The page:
Actions are deafening, words are not.

It is said that the darkest hour of the night comes just before the dawn.
— Thomas Fuller

Brothers & Sisters,

"I'm better now" is a common phrase one might say after they've committed a wrong and have lived through whatever punishment they've had to endure. Unfortunately, I don't believe that it is their place to say something like this. For me, it's trying to over commit to the notion that the person has been reformed. It's not up to you to tell me you're a better person now. Your actions from here on out will convince me of such things.

I know I say we shouldn't judge people as it's not our place, but I also think that it also goes for telling me what kind of person you are. You could say you're a great person, but if you go murder someone does that still make you a great person? I'd argue that the answer is no, in the present tense at least. Does that mean someone who was evil can't become good? Not at all. Quite the opposite in fact if you ask me. If we consider evil to be the bottom of the barrel for humanity, then you've got nowhere to go but up.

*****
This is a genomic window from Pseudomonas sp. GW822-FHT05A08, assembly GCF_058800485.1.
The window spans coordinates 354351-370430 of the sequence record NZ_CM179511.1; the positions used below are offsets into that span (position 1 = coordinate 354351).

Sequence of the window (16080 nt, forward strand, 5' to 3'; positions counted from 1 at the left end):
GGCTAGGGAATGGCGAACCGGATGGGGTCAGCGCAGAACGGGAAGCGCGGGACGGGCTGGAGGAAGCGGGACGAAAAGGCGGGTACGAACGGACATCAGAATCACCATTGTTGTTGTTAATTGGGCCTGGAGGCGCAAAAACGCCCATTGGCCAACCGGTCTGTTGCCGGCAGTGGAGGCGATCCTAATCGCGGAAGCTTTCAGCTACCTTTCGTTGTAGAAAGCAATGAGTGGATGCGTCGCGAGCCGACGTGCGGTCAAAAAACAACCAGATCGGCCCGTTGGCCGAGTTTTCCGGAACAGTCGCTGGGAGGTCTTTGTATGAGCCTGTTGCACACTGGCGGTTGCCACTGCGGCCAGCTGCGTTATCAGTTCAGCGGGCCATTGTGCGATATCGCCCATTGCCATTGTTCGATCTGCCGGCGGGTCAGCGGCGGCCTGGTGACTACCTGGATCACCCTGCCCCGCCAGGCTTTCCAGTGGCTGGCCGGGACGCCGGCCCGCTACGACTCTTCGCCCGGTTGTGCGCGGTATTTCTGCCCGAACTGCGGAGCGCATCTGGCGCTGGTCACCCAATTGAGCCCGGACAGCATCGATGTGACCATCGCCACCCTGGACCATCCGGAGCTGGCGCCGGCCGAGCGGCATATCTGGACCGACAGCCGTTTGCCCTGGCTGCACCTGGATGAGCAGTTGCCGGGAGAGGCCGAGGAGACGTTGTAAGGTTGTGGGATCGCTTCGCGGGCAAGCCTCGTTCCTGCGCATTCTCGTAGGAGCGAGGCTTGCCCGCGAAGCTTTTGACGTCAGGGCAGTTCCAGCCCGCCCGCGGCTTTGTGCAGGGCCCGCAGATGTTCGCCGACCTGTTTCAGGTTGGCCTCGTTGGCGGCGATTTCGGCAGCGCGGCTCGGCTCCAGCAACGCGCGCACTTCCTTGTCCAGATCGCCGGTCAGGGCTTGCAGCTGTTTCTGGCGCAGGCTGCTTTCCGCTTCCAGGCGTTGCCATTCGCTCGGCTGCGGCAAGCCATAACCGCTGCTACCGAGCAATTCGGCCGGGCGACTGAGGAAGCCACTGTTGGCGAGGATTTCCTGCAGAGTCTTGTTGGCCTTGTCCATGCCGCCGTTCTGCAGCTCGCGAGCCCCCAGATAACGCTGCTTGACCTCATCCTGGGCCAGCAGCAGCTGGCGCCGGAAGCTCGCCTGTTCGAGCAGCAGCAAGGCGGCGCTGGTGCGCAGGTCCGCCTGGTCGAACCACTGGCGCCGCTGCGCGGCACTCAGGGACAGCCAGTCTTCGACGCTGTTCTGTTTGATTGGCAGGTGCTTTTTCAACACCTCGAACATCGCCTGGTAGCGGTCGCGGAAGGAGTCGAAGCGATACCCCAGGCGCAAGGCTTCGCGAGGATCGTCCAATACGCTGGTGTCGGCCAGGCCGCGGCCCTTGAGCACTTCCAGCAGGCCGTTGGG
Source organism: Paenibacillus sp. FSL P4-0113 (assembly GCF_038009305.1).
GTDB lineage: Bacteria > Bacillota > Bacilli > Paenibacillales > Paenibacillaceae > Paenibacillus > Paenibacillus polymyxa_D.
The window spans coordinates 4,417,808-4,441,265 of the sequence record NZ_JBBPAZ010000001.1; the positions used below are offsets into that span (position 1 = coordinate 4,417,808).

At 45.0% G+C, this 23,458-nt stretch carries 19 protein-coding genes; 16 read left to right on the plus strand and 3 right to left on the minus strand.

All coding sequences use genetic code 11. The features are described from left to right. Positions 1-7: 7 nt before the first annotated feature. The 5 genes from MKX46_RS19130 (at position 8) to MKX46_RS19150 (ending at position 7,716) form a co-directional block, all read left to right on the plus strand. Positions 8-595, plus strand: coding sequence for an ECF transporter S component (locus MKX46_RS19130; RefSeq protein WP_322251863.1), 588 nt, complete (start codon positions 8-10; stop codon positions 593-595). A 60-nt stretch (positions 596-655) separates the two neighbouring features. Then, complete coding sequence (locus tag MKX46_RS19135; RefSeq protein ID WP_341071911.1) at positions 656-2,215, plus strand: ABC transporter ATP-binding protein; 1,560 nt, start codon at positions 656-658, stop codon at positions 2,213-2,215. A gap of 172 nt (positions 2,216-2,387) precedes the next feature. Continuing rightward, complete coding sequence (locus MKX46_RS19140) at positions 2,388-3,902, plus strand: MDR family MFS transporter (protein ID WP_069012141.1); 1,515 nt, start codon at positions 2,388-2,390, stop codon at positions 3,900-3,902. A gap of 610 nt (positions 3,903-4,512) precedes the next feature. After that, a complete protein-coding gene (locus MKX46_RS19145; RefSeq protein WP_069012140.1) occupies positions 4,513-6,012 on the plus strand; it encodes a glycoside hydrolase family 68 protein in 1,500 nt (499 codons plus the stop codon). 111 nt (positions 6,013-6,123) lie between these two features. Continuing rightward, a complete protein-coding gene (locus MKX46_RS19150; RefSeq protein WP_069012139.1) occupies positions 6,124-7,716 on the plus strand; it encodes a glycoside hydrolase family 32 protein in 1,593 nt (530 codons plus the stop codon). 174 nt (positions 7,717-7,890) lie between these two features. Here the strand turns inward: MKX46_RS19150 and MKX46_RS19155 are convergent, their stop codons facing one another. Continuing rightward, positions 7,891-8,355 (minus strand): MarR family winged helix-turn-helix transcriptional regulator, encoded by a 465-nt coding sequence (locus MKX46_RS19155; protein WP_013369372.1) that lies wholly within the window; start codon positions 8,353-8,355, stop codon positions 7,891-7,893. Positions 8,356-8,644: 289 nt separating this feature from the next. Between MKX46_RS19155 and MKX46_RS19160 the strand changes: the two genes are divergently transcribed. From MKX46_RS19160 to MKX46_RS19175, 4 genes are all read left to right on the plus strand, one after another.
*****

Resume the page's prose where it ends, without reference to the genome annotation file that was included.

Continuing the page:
Just look at the story of Paul the Apostle. Before he was Paul, he was Saul of Tarsus. He was what we'd consider an evil man before his great conversion and then becoming one of the people who helped build Christianity. So by that measure alone, I believe someone can be reformed and live a great life after many wrongs. But what I don't think is your right is to tell me that you're better now. Let me be the person to witness your great actions. Show the world you've changed and you'll never have to insist you have.


Photo by Hoover Tung on Unsplash